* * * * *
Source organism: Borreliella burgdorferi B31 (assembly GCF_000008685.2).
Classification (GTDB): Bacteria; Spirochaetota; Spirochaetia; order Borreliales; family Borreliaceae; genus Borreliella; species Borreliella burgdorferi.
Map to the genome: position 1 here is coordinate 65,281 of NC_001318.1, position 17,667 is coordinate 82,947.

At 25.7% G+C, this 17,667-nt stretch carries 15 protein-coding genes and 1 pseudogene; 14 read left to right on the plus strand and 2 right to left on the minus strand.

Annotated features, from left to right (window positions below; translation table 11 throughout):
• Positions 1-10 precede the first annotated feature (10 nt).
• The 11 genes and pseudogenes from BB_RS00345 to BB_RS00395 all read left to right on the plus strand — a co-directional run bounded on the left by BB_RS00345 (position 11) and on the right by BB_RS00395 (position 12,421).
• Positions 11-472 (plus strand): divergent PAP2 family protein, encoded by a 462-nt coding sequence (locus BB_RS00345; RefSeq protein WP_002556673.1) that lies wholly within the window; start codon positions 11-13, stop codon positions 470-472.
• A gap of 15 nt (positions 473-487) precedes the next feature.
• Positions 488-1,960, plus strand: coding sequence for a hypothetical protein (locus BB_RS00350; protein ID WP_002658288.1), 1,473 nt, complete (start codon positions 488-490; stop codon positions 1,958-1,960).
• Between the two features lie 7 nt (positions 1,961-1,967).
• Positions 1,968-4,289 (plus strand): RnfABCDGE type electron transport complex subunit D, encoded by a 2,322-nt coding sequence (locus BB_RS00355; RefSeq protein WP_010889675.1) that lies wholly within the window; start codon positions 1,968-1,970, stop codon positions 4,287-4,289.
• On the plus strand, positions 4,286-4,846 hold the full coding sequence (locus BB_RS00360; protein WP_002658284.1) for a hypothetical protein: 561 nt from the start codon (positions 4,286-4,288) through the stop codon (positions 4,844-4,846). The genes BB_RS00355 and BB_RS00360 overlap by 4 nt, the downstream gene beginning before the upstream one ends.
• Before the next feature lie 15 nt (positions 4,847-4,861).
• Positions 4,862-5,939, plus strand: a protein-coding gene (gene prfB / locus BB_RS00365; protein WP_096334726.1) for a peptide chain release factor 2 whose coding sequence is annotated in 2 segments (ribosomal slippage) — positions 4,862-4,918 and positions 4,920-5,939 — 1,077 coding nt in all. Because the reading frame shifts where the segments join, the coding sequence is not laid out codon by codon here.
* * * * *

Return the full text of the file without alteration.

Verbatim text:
Source organism: Borreliella burgdorferi B31 (assembly GCF_000008685.2).
Classification (GTDB): Bacteria; Spirochaetota; Spirochaetia; order Borreliales; family Borreliaceae; genus Borreliella; species Borreliella burgdorferi.
Map to the genome: position 1 here is coordinate 65,281 of NC_001318.1, position 17,667 is coordinate 82,947.

At 25.7% G+C, this 17,667-nt stretch carries 15 protein-coding genes and 1 pseudogene; 14 read left to right on the plus strand and 2 right to left on the minus strand.

Annotated features, from left to right (window positions below; translation table 11 throughout):
• Positions 1-10 precede the first annotated feature (10 nt).
• The 11 genes and pseudogenes from BB_RS00345 to BB_RS00395 all read left to right on the plus strand — a co-directional run bounded on the left by BB_RS00345 (position 11) and on the right by BB_RS00395 (position 12,421).
• Positions 11-472 (plus strand): divergent PAP2 family protein, encoded by a 462-nt coding sequence (locus BB_RS00345; RefSeq protein WP_002556673.1) that lies wholly within the window; start codon positions 11-13, stop codon positions 470-472.
• A gap of 15 nt (positions 473-487) precedes the next feature.
• Positions 488-1,960, plus strand: coding sequence for a hypothetical protein (locus BB_RS00350; protein ID WP_002658288.1), 1,473 nt, complete (start codon positions 488-490; stop codon positions 1,958-1,960).
• Between the two features lie 7 nt (positions 1,961-1,967).
• Positions 1,968-4,289 (plus strand): RnfABCDGE type electron transport complex subunit D, encoded by a 2,322-nt coding sequence (locus BB_RS00355; RefSeq protein WP_010889675.1) that lies wholly within the window; start codon positions 1,968-1,970, stop codon positions 4,287-4,289.
• On the plus strand, positions 4,286-4,846 hold the full coding sequence (locus BB_RS00360; protein WP_002658284.1) for a hypothetical protein: 561 nt from the start codon (positions 4,286-4,288) through the stop codon (positions 4,844-4,846). The genes BB_RS00355 and BB_RS00360 overlap by 4 nt, the downstream gene beginning before the upstream one ends.
• Before the next feature lie 15 nt (positions 4,847-4,861).
• Positions 4,862-5,939, plus strand: a protein-coding gene (gene prfB / locus BB_RS00365; protein WP_096334726.1) for a peptide chain release factor 2 whose coding sequence is annotated in 2 segments (ribosomal slippage) — positions 4,862-4,918 and positions 4,920-5,939 — 1,077 coding nt in all. Because the reading frame shifts where the segments join, the coding sequence is not laid out codon by codon here.